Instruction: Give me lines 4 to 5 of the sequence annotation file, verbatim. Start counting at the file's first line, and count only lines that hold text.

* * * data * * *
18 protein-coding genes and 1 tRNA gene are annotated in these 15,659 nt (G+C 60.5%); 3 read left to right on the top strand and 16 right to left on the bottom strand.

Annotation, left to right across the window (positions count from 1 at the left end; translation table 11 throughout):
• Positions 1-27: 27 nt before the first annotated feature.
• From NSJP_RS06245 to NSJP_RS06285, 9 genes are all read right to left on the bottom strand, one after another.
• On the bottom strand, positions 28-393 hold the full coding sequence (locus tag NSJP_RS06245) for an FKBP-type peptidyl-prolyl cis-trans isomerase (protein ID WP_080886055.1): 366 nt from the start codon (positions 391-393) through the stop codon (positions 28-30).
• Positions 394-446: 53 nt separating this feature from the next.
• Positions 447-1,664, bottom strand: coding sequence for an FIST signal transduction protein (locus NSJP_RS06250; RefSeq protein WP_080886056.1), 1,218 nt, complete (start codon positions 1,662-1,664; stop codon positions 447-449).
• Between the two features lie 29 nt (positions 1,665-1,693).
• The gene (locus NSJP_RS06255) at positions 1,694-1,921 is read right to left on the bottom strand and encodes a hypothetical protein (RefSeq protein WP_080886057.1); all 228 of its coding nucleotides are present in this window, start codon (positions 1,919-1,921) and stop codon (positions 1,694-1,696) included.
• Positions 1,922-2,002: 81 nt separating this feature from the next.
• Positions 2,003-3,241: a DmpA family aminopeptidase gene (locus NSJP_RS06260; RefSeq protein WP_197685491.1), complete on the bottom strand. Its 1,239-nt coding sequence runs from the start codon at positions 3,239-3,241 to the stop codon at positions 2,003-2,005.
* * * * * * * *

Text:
• From NSJP_RS06245 to NSJP_RS06285, 9 genes are all read right to left on the bottom strand, one after another.
• On the bottom strand, positions 28-393 hold the full coding sequence (locus tag NSJP_RS06245) for an FKBP-type peptidyl-prolyl cis-trans isomerase (protein ID WP_080886055.1): 366 nt from the start codon (positions 391-393) through the stop codon (positions 28-30).